JOE: We were on combat patrol. It was the whole platoon. And we had our scout out and we had the platoon sergeant. He stepped on the mine. I went over to help him and I stepped on the mine. The scout had to come back and he stepped on the mine. People from the Weapons Department come out and rescued us, of course. They knew it was a minefield out there. They could tell. There was shooting out there. So, thank God I’m here.
GV: How did the other two guys come out?
JOE: They come out, too.
GV: They were all right?
JOE: The platoon sergeant had the worst. I lost a part of my leg. He lost—he wounded his knee. It went all the way up to his knee. I don’t know how the scout made out.
GV: Do you remember it? Do you remember what it felt like in battle at that moment and your war wound?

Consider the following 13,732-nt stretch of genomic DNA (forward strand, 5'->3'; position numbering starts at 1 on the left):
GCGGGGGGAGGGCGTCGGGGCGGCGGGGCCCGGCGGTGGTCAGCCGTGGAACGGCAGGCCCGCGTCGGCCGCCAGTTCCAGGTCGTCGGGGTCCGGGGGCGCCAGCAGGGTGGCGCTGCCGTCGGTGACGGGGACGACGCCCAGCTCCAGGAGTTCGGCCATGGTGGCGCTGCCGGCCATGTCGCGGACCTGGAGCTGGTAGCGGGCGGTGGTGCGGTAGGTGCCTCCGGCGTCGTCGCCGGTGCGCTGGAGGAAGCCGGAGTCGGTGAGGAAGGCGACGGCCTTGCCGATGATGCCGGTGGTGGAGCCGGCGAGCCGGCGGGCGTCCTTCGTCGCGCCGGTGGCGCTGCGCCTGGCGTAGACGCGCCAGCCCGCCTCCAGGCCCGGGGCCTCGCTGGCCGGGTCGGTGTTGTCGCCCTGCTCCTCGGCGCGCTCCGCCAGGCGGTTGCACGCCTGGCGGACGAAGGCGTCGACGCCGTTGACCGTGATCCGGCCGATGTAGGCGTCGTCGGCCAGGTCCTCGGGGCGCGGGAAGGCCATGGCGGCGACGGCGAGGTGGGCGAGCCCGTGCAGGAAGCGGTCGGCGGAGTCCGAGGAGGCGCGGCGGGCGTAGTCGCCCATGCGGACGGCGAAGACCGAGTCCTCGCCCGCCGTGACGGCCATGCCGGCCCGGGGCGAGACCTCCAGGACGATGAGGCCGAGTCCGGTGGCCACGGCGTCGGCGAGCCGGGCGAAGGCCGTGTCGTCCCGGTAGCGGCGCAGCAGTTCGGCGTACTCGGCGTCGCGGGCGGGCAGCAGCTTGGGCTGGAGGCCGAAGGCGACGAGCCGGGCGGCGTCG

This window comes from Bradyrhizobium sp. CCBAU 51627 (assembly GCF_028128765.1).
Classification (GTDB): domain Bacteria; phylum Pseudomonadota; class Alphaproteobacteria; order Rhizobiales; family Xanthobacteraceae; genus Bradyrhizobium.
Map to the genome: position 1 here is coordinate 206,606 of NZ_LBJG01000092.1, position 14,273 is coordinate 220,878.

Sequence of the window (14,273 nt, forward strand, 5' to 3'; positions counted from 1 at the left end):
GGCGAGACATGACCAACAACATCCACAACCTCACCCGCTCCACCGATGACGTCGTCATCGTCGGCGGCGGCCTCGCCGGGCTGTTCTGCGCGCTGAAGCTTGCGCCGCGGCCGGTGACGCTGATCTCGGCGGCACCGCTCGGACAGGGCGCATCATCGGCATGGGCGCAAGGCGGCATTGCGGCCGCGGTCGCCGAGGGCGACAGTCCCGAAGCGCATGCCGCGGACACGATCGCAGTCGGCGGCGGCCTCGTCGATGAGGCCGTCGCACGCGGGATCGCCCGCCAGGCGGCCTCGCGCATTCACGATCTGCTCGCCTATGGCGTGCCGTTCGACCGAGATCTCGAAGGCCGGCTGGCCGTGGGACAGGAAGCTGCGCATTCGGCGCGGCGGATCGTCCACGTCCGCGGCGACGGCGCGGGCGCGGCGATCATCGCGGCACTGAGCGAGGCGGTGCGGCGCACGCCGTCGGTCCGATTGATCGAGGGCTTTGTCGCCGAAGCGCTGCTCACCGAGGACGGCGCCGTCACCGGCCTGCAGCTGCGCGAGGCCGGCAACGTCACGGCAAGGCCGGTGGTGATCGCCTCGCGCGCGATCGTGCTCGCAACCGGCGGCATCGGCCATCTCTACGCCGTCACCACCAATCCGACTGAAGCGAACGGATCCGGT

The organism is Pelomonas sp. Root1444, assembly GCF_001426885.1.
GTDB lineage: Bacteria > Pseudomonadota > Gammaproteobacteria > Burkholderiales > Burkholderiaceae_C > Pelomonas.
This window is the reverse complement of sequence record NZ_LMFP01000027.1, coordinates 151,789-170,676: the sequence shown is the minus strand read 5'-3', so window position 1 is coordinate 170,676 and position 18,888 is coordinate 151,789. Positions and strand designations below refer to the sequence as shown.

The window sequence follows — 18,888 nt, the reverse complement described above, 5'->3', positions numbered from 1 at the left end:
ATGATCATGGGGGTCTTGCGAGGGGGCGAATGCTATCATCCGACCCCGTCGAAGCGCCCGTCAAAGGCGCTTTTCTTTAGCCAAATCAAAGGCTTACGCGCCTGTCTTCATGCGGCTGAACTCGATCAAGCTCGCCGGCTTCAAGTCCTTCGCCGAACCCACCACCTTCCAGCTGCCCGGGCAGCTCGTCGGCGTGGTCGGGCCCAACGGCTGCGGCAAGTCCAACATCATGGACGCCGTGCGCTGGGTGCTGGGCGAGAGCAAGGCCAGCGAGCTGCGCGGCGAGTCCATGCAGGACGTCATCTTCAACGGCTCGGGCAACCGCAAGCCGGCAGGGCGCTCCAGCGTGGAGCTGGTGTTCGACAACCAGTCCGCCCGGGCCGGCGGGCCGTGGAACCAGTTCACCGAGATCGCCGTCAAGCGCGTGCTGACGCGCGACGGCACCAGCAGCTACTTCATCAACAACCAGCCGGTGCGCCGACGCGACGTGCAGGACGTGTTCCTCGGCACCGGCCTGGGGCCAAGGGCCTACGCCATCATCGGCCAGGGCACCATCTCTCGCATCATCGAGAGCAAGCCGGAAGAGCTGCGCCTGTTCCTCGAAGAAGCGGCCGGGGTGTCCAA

JOE: All I know, automatically, I put a tourniquet on my leg.
GV: I guess that saved your life.
JOE: It was in the training. I guess it was automatic.
GV: Yeah. I’m glad you stayed conscious so you could do that.
JOE: That’s right. And they strapped us in back of these weapon carriers and they brought us back. We went past the town I had stayed in before we took off. The little kids come running and they kept crying, you know. It was something that I’ll always remember.
GV: Yeah. Do you feel it was the most important thing that happened in your life, or one of them?
JOE: It showed how much they cared.
GV: Yeah. Sure. They were being liberated.
GV: How long were you in, Henry?
HENRY: ’42 to ’46. In March of ’42 I was 17. And I went down to the post office and—in fact, I was on my way to work; the shipbuilders, in Baltimore. I’m waiting for one street car to transfer me to take me to the shipyard right in front of the post office. And on the spur of the minute, I went in and enlisted.